John Nathan-Turner didn’t like the ending, which apparently ended with the Doctor and the Valeyard trapped forever in some sort of void. JNT wanted a happy ending. He and Saward had a falling out and Saward quit, taking his script with him. JNT was forced to turn the task of completing the story over the Pip and Jane Baker, but they were not allowed to know any of the contents of the second part of the story. They were given the completed first script and told to write a second part based upon it.
We should not forget that Holmes originally wrote The Deadly Assassin, the first Gallifrey-based story and the introduction of the Matrix and it’s ability to form fantasy worlds manifested by the minds of the people trapped within. This time the Matrix is a dark, foreboding Victorian back-alley of a world but all too suddenly it becomes Pip and Jane Baker’s tortured, illogical fantasy mess. I suppose, given that they were told nothing about the original plot, they did a fair job of tying up the pieces – I suppose. I wouldn’t want that assignment, but I guess it pays the bills.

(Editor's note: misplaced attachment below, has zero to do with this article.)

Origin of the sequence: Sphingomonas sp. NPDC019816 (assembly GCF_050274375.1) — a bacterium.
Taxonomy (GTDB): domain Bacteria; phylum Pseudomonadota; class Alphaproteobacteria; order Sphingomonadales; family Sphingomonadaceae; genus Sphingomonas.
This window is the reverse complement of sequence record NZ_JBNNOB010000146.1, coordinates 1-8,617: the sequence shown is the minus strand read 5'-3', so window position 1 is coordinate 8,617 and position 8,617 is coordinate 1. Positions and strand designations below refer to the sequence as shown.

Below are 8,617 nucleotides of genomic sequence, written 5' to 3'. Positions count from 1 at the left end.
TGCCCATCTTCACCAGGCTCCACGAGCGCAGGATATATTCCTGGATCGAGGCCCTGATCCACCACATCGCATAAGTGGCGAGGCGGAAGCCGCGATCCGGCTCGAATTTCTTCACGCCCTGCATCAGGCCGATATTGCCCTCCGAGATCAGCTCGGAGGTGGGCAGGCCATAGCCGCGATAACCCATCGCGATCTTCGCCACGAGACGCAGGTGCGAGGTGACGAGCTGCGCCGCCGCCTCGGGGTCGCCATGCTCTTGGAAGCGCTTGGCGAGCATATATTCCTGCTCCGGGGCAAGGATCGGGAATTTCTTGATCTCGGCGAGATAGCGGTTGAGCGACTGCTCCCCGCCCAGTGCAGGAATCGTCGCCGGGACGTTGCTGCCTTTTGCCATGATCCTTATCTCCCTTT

All’s well in the end, of course, and the Doctor leaves with Mel, a companion he hasn’t even met yet. That would be bad enough if I didn’t know what was going to happen next in Time and the Rani.
No panning of Trial of a Time Lord would be complete without mentioning the rubbish cliffhangers, apparently at JNT’s insistence: Colin makes dramatic face and holds it, camera zooms in, cue end music. Episode after episode until you begin to laugh about it. If it weren’t for Dragonfire in Sylvester McCoy’s time, they would surely be the worst cliffhangers ever.
I mentioned hope for the future. Back then everyone except, apparently, the production crew knew what was wrong with Doctor Who. Too much shouting, too much in-fighting, shitty stories. After the 18 month hiatus we just knew they’d had time to figure it out, and perhaps they did. Taken individually, both Mysterious Planet and Terror of the Vervoids showed a distinct improvement over previous series. Mindwarp was an unpleasant holdover to the bad old days. Despite that, it would have been passable if it hadn’t been tinkered with to make damning evidence. But all that was destroyed by framing the episode inside the trial, which ruined everything.
Even though it had been mangled, there were signs of improvement for the future. There was still hope for the Sixth Doctor, and for the entire series.
As we all know, then they fired Colin Baker, and things were about to get a lot worse.